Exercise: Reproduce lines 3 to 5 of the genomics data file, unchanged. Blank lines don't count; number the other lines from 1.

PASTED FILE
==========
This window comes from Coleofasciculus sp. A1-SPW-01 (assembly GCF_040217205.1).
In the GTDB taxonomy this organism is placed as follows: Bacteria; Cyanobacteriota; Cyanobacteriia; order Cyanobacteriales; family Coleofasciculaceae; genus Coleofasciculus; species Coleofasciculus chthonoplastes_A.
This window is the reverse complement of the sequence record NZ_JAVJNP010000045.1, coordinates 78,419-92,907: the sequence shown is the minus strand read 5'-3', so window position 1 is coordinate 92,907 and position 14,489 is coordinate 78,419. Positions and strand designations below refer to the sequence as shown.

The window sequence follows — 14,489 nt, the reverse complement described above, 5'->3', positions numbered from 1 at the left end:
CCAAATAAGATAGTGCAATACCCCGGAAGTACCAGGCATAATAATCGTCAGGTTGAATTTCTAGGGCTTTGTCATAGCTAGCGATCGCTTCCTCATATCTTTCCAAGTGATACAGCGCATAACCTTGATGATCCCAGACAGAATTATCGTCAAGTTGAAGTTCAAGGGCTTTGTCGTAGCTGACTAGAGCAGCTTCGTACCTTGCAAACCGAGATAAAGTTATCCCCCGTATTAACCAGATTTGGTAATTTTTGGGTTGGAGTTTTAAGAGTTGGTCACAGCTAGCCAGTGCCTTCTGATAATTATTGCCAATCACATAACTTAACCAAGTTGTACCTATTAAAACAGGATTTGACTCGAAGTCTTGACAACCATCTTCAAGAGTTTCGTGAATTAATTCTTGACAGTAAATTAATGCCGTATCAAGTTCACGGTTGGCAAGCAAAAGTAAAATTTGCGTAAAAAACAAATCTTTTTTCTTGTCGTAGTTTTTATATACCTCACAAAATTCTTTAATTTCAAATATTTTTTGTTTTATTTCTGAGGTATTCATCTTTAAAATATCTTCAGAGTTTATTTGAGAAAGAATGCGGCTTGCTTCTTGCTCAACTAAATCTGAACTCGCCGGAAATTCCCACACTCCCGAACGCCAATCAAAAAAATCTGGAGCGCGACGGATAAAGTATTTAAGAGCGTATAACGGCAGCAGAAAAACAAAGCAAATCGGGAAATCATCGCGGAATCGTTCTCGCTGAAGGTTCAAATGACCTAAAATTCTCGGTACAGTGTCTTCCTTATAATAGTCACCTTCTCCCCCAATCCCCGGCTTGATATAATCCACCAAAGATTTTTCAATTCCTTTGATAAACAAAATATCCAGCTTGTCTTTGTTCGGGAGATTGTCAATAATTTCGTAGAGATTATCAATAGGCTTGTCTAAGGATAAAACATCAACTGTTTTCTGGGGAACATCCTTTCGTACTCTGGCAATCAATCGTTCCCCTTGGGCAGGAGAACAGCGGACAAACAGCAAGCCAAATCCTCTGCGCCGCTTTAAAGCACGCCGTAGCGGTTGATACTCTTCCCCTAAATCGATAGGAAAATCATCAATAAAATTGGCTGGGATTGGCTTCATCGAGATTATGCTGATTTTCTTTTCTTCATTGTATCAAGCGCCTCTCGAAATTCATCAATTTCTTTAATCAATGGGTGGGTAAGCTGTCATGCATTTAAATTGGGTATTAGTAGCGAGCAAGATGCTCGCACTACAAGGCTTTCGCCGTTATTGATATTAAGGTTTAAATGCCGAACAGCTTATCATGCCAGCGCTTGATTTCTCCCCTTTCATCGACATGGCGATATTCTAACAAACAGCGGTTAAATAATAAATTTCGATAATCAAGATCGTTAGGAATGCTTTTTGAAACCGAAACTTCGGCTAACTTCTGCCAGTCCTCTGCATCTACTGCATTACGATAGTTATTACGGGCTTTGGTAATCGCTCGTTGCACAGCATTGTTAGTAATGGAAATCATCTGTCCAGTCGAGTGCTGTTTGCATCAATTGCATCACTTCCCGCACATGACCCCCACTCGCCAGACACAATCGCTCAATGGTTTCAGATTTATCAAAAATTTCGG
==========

This window is the reverse complement of the sequence record NZ_JAVJNP010000045.1, coordinates 78,419-92,907: the sequence shown is the minus strand read 5'-3', so window position 1 is coordinate 92,907 and position 14,489 is coordinate 78,419. Positions and strand designations below refer to the sequence as shown.

The window sequence follows — 14,489 nt, the reverse complement described above, 5'->3', positions numbered from 1 at the left end:
CCAAATAAGATAGTGCAATACCCCGGAAGTACCAGGCATAATAATCGTCAGGTTGAATTTCTAGGGCTTTGTCATAGCTAGCGATCGCTTCCTCATATCTTTCCAAGTGATACAGCGCATAACCTTGATGATCCCAGACAGAATTATCGTCAAGTTGAAGTTCAAGGGCTTTGTCGTAGCTGACTAGAGCAGCTTCGTACCTTGCAAACCGAGATAAAGTTATCCCCCGTATTAACCAGATTTGGTAATTTTTGGGTTGGAGTTTTAAGAGTTGGTCACAGCTAGCCAGTGCCTTCTGATAATTATTGCCAATCACATAACTTAACCAAGTTGTACCTATTAAAACAGGATTTGACTCGAAGTCTTGACAACCATCTTCAAGAGTTTCGTGAATTAATTCTTGACAGTAAATTAATGCCGTATCAAGTTCACGGTTGGCAAGCAAAAGTAAAATTTGCGTAAAAAACAAATCTTTTTTCTTGTCGTAGTTTTTATATACCTCACAAAATTCTTTAATTTCAAATATTTTTTGTTTTATTTCTGAGGTATTCATCTTTAAAATATCTTCAGAGTTTATTTGAGAAAGAATGCGGCTTGCTTCTTGCTCAACTAAATCTGAACTCGCCGGAAATTCCCACACTCCCGAACGCCAATCAAAAAAATCTGGAGCGCGACGGATAAAGTATTTAAGAGCGTATAACGGCAGCAGAAAAACAAAGCAAATCGGGAAATCATCGCGGAATCGTTCTCGCTGAAGGTTCAAATGACCTAAAATTCTCGGTACAGTGTCTTCCTTATAATAGTCACCTTCTCCCCCAATCCCCGGCTTGATATAATCCACCAAAGATTTTTCAATTCCTTTGATAAACAAAATATCCAGCTTGTCTTTGTTCGGGAGATTGTCAATAATTTCGTAGAGATTATCAATAGGCTTGTCTAAGGATAAAACATCAACTGTTTTCTGGGGAACATCCTTTCGTACTCTGGCAATCAATCGTTCCCCTTGGGCAGGAGAACAGCGGACAAACAGCAAGCCAAATCCTCTGCGCCGCTTTAAAGCACGCCGTAGCGGTTGATACTCTTCCCCTAAATCGATAGGAAAATCATCAATAAAATTGGCTGGGATTGGCTTCATCGAGATTATGCTGATTTTCTTTTCTTCATTGTATCAAGCGCCTCTCGAAATTCATCAATTTCTTTAATCAATGGGTGGGTAAGCTGTCATGCATTTAAATTGGGTATTAGTAGCGAGCAAGATGCTCGCACTACAAGGCTTTCGCCGTTATTGATATTAAGGTTTAAATGCCGAACAGCTTATCATGCCAGCGCTTGATTTCTCCCCTTTCATCGACATGGCGATATTCTAACAAACAGCGGTTAAATAATAAATTTCGATAATCAAGATCGTTAGGAATGCTTTTTGAAACCGAAACTTCGGCTAACTTCTGCCAGTCCTCTGCATCTACTGCATTACGATAGTTATTACGGGCTTTGGTAATCGCTCGTTGCACAGCATTGTTAGTAATGGAAATCATCTGTCCAGTCGAGTGCTGTTTGCATCAATTGCATCACTTCCCGCACATGACCCCCACTCGCCAGACACAATCGCTCAATGGTTTCAGATTTATCAAAAATTTCGG